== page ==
April 5, 2013

Botanic Gardens for Tree Conservation and Forest Restoration in Africa

By Kirsty Shaw, Conservation Officer at Botanic Gardens Conservation International, United Kingdom

Rounding out a week focused on forests and trees, today’s guest post introduces the work of Botanic Gardens Conservation International (BGCI) on forested landscape restoration in Africa. Wednesday’s author described how non-native plants contribute to livelihoods as well as biodiversity conservation in the mixed crop and land use systems that make up tropical smallholder farm landscapes. Meanwhile, BGCI’s efforts target a broad mix of native tree species to combat the proliferation of the homogeneous non-native tree stands seen in Africa. This contrast is indicative of the diversity of land management approaches available and the need for context-specific solutions within a landscape.

At present the majority of tree planting in Africa focuses on monotypic stands of non-native species, which offer limited added value in terms of biodiversity or socioeconomic opportunities. Effective forest restoration using a wider species mix, focusing on indigenous species, and including endangered species, offers benefits to biodiversity, supports conservation, increases resilience to climate change and protects watershed health. By planting trees that supply food and medicine, socioeconomic opportunities are also created.

In response, Botanic Gardens Conservation International (BGCI) has recently launched a three year project entitled Enhancing Tree Conservation and Forest Restoration in Africa, generously funded by the Ashden Trust. The project aims to promote the use of indigenous species in forest restoration and the added benefits that using a wider species mix offers. The project will also highlight the ability of botanic gardens to provide knowledge, expertise, and good quality plant material to support effective restoration throughout Africa.

On February 25th 2013, BGCI held a seminar in London, UK, as part of the project, which brought together representatives from organisations involved in tree planting and forest restoration in Africa. Participants identified a great need for effective forest restoration in Africa; however, there are still a number of constraints that the BGCI project aims to address. These constraints currently limit the wider use of indigenous species, including:

  • a lack of available information on indigenous species, such as propagation techniques and growth rates;
  • limited sources of good quality indigenous seeds and seedlings;
  • a lack of documentation and promotion of the added value of undertaking restoration using indigenous species; and
  • a lack of financial support for restoration.

So what role do botanic gardens play? Botanic gardens are well placed to support effective restoration projects as they possess knowledge about indigenous trees, have experience propagating them, and can cultivate good quality, genetically diverse plant material for restoration projects. During the three year project, BGCI will collect information on native tree species propagated by botanic gardens in Africa, disseminate this information to a wide audience, and encourage using botanic gardens as sources of genetic material for restoration projects. As part of the project, the restoration work of two botanic gardens in East Africa, Brackenhurst Botanic Garden in Kenya and Tooro Botanical Garden in Uganda, will be supported and monitored to help demonstrate the added benefits from selecting an appropriate mix of indigenous species.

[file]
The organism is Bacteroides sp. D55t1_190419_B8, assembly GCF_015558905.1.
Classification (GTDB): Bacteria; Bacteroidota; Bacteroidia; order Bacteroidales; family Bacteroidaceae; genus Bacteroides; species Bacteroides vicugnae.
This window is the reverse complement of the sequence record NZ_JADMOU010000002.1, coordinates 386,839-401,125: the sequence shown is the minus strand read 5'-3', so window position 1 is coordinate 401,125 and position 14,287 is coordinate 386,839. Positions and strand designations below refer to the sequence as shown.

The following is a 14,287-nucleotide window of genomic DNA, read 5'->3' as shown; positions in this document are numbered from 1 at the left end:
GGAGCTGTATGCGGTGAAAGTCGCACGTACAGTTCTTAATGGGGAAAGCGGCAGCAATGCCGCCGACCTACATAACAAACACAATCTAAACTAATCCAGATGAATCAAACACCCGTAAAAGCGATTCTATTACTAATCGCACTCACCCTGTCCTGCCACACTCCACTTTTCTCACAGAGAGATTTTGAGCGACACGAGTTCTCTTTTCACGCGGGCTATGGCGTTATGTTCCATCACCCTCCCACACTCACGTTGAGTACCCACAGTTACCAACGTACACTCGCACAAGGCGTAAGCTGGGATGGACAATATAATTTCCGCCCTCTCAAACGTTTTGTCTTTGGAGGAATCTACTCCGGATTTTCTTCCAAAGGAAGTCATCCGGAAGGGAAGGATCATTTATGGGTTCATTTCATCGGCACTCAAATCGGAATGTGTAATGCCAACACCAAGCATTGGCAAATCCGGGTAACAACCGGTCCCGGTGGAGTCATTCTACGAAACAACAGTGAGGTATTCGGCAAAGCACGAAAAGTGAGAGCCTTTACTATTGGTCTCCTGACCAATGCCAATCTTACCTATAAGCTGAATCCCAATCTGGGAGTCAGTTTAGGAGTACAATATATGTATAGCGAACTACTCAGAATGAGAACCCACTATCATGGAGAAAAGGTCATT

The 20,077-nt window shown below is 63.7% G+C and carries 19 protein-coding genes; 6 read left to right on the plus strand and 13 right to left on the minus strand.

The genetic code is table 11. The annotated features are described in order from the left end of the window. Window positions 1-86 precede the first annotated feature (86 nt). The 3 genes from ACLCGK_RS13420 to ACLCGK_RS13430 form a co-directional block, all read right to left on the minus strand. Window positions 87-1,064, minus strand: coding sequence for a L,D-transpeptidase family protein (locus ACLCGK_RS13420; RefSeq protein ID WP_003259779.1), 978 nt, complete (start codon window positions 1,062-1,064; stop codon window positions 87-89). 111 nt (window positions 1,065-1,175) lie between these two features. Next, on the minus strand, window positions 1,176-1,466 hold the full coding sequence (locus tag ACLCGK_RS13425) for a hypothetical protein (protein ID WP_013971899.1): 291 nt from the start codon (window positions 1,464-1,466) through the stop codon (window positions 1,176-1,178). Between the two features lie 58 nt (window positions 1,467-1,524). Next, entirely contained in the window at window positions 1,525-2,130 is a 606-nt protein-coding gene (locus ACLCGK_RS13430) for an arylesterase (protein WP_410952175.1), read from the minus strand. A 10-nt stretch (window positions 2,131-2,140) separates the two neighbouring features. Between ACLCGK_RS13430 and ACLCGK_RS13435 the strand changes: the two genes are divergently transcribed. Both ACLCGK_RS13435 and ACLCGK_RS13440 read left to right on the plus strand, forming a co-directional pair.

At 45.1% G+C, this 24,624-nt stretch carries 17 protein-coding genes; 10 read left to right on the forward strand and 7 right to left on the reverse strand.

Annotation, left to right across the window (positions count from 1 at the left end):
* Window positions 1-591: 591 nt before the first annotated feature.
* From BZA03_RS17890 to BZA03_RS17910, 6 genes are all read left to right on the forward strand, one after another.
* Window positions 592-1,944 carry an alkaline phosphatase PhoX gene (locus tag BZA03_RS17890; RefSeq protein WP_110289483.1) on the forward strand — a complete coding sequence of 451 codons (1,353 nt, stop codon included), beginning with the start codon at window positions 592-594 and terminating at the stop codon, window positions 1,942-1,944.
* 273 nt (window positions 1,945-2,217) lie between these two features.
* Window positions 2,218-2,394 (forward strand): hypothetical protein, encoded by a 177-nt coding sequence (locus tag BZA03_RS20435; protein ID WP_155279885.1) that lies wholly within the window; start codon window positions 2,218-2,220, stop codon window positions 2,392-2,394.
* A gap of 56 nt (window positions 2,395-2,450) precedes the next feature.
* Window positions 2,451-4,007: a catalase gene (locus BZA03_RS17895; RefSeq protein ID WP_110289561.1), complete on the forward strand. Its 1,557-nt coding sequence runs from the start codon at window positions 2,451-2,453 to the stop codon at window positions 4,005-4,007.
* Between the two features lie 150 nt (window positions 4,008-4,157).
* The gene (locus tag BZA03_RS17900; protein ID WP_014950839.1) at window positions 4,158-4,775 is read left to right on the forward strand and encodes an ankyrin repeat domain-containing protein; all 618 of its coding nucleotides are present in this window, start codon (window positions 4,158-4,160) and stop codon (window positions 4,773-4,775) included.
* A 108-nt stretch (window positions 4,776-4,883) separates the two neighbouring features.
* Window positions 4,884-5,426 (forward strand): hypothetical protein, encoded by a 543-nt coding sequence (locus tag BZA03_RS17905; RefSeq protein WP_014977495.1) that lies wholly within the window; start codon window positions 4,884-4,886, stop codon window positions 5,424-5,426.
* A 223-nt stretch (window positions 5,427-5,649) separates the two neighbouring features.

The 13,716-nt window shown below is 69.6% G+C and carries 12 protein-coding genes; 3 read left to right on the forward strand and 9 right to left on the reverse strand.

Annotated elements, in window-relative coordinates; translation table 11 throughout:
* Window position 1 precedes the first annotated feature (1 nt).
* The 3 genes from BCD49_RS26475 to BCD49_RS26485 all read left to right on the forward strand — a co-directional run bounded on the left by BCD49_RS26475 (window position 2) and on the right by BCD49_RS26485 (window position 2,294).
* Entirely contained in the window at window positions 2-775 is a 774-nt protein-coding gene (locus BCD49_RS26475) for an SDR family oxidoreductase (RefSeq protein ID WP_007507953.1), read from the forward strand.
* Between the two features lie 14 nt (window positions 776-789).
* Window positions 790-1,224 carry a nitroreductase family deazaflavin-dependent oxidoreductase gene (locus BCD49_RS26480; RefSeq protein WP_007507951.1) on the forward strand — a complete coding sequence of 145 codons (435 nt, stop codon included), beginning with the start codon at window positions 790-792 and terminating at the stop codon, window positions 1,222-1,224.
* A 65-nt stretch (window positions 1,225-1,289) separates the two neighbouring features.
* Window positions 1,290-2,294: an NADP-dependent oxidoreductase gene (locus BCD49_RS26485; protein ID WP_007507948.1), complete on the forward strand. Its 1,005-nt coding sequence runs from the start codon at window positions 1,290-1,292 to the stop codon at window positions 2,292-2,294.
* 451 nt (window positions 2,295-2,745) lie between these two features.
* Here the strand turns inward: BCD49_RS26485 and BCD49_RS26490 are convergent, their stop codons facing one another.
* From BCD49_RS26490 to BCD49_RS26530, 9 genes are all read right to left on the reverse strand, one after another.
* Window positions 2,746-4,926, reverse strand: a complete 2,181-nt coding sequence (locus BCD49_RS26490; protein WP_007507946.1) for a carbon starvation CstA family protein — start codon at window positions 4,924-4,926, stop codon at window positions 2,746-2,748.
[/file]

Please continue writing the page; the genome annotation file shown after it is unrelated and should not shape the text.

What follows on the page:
Partnership between organisations is also important to create a combined voice for the use of indigenous species in tree planting initiatives across Africa. BGCI are continuing discussions with the organisations represented at the London seminar. BGCI also coordinate the Ecological Restoration Alliance of Botanic Gardens, which harnesses the expertise of botanic gardens from around the world to undertake ecological restoration. Through the Alliance, partnerships between botanic gardens and arboreta within and outside of Africa will further add to the available expertise to support effective restoration and grow the current project.

As well as organisations with a similar aim, the need to outreach to a wider audience was a key point of discussion at the London seminar. Through this project, BGCI will also develop partnerships with other key players, such as farmers, to promote the use of indigenous species in agroforestry schemes. BGCI are discussing a collaboration with Rainforest Alliance to explore the incorporation of indigenous tree planting into the activities of their many certified farms across Africa. BGCI is also keen to link with private companies, particularly extraction industries with an obligation to carry out restoration, and governments, many of which have made tree planting pledges, to encourage a focus on indigenous species.

In July of this year BGCI will hold a workshop in Uganda to bring together botanic garden experts, NGOs, government representatives and private companies. The workshop will promote the use of indigenous species, highlight the benefits of involving botanical expertise in project planning and develop partnerships for carrying out effective restoration.

To find out more about this project please visit the project page on the BGCI website: Enhancing tree conservation and forest restoration in Africa. BGCI hopes to develop partnerships with botanical and restoration experts with experience working in Africa, as well as NGOs, government representatives and private companies with an interest in developing links with our project and partner botanic gardens.

Photo credit: Barney Wilczak
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